Elsie Bowerman was called to the Bar in 1924, two years after Ivy Williams became the first woman called. She was also a suffragette, a Titanic survivor, and barrister.
Born in 1889, Elsie was the daughter of a prosperous businessman who died when she was five years old. When she started at Wycombe Abbey, aged 11, she was the youngest ever student. However, she tackled school with an upbeat determination that was to characterise the rest of her life, and didn’t shed a tear when her mother dropped her off. After Wycombe, she studied for the Medi-aeval and Modern Languages Tripos at Girton College, Cambridge.
Whilst at University, Elsie became a committed suffragette. Both she and her mother were members of the Women’s Social and Political Union (WSPU). Elsie formed a suffrage group at Girton, and had Mrs. Pankhurst once stay with her after a meeting in Cambridge! Her mother even took part in the infamous Black Friday demonstration on November 18th 1910, when suffragettes and police clashed in Parliament Square.
In 1911, having completed the Tripos examination Class II, Elsie and her mother set sail on the infamous RMS Titanic. The passenger liner sunk after hitting an iceberg in the Atlantic; over 1,500 people died in the disaster. Both Elsie and her mother survived, and continued their travels in Northern America.
Although the WSPU intensified their militancy from 1912-14, on the outbreak of World War One, it ceased suffrage activities. In 1916, Elsie began work as an orderly for the Scottish Women’s Hospitals, an all female organisation that placed doctors, nurses, chauffeurs and orderlies to treat injured soldiers in war zones.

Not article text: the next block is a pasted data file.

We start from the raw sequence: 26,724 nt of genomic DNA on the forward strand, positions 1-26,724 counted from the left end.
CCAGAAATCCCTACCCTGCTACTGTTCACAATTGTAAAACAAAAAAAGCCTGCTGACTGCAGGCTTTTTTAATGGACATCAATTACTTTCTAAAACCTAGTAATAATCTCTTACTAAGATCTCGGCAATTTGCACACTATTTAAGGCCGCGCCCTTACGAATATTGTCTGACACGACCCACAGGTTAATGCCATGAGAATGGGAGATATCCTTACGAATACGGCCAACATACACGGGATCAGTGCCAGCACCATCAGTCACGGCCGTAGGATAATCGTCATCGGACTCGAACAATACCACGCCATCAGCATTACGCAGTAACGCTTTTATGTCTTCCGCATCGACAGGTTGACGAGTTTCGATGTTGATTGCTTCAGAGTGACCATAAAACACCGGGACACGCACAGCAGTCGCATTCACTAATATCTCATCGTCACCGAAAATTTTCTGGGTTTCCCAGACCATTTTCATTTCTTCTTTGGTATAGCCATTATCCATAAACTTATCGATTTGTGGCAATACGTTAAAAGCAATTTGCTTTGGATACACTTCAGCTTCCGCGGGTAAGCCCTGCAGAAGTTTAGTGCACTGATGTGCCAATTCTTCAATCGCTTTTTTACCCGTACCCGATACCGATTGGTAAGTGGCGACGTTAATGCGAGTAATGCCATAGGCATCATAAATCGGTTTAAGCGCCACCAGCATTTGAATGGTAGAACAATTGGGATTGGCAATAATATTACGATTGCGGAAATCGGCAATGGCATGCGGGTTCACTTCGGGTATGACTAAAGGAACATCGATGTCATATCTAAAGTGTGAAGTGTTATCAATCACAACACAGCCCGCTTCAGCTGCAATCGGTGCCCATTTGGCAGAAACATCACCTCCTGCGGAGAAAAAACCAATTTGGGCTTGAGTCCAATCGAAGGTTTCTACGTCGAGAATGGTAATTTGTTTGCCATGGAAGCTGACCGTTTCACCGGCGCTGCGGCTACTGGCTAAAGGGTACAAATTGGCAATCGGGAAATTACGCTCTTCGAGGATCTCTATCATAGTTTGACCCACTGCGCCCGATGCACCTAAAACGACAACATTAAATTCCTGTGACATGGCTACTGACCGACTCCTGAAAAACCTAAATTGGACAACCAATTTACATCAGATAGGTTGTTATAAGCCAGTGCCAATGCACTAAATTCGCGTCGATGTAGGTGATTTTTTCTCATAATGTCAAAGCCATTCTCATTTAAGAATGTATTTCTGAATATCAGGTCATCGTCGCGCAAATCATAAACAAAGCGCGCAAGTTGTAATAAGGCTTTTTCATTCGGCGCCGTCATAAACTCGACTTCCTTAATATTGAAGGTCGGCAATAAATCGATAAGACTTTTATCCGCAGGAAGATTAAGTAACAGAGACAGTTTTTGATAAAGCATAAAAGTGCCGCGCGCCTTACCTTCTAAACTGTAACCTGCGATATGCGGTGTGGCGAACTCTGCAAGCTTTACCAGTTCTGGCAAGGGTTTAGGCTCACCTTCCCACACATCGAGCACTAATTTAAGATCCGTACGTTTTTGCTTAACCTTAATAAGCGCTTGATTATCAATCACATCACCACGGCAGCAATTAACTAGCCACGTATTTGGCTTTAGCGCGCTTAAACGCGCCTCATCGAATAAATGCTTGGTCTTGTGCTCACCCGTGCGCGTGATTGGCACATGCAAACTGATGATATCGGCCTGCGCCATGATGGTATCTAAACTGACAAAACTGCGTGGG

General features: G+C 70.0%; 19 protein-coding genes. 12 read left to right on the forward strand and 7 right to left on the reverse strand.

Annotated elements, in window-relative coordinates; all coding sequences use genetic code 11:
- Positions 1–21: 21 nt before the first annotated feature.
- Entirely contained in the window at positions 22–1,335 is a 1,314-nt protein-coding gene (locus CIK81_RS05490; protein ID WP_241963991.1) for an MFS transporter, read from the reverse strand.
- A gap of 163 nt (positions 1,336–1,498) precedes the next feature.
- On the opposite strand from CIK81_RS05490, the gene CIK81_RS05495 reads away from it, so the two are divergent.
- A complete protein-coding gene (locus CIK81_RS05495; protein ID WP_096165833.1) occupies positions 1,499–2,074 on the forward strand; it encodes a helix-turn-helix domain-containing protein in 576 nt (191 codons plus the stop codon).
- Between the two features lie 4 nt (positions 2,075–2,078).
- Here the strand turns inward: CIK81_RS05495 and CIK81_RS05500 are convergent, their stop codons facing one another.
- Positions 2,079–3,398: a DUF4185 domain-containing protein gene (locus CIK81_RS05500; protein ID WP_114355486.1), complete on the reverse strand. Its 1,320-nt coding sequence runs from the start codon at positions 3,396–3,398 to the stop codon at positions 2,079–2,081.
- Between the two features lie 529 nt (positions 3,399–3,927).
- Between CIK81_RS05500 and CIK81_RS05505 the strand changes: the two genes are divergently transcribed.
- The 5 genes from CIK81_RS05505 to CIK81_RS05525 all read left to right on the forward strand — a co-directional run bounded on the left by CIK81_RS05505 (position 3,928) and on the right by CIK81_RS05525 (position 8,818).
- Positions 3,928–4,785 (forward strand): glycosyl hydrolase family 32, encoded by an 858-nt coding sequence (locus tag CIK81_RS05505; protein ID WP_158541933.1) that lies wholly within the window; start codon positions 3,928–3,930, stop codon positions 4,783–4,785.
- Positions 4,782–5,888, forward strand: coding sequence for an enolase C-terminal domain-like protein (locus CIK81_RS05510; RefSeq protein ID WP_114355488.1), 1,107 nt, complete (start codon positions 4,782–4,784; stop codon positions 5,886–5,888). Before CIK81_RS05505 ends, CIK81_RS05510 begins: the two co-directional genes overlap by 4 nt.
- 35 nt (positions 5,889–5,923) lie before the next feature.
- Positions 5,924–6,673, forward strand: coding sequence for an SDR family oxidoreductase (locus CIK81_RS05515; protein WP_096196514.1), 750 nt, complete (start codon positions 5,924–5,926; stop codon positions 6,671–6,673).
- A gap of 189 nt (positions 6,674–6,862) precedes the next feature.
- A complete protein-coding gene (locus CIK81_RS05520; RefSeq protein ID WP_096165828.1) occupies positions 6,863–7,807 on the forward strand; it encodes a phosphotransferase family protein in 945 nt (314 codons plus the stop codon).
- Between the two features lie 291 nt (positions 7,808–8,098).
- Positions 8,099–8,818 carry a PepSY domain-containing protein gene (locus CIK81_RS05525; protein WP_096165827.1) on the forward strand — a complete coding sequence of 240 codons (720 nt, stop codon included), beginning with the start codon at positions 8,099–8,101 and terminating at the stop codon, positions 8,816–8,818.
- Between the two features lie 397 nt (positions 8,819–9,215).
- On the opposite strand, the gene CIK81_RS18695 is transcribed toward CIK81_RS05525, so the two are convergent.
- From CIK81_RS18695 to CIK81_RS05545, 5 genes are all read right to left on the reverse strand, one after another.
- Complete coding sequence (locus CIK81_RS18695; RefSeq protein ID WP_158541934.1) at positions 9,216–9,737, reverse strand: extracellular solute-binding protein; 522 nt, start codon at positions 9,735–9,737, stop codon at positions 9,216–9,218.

Post-War, Elsie was Christabel Pankhurst’s election agent for the 1918 general election, and founded the Women’s Guild of Empire, a organisation that promoted Britain’s imperialist aims, with fellow suffragette, Flora Drummond.
Elsie joined Middle Temple, was called to the Bar in 1924 and practised as a barrister until 1938. Her most famous case was when she helped prosecute prominent communist activist, Harry Pollit, for libel. She was the first women barrister to appear at the Old Bailey, and she also wrote a book titled The Law of Child Protection.
Elsie remained active during World War Two. She joined the Women’s Voluntary Services, which aimed to help those in need throughout the UK. After the war she was asked to help in the setting up of the United Nations Commission on the Status of Women.
By the end of World War Two, Elsie was fifty-six. She never married, and lived close to her widowed mother. She remained deeply involved with Wycombe Abbey, the school where she was educated, for the rest of her life. She died in 1973, and a blue plaque commemorates where she lived in St Leonards.
A tribute to Elsie in the Wycombe Abbey Gazette noted Elsie’s own words on her approach-ing death:
“As one approaches the end of life an accountable feeling of melancholy creeps over one. This is not because of my fear of the life to come, rather than joyful anticipation….Life has been so full of surprises that one cannot believe that there are not even greater joys and adventures in store.”
In 2016, a previous unknown portrait of Elsie Bowerman was unearthed. In it, she appears in her orderly uniform from The Scottish Women’s Hospitals. The portrait was found by a family having a clear out, and was auctioned off. During the auction process, it was discovered that the auctioneer Timothy Medhurst was the great-great-grandson of Robert Hichens, a quartermaster who’d been in lifeboat six with Bowerman when she was saved from the Titanic.
Elsie Bowerman lived an extraordinary life, and was deeply involved with the political issues of her day. She achieved so much: she was the first women to appear as a barrister at the Old Bailey, she worked close to the front line to save lives during World War One, and was committed to the principle of equal rights.
Written by Laura Noakes, PhD researcher at the Open University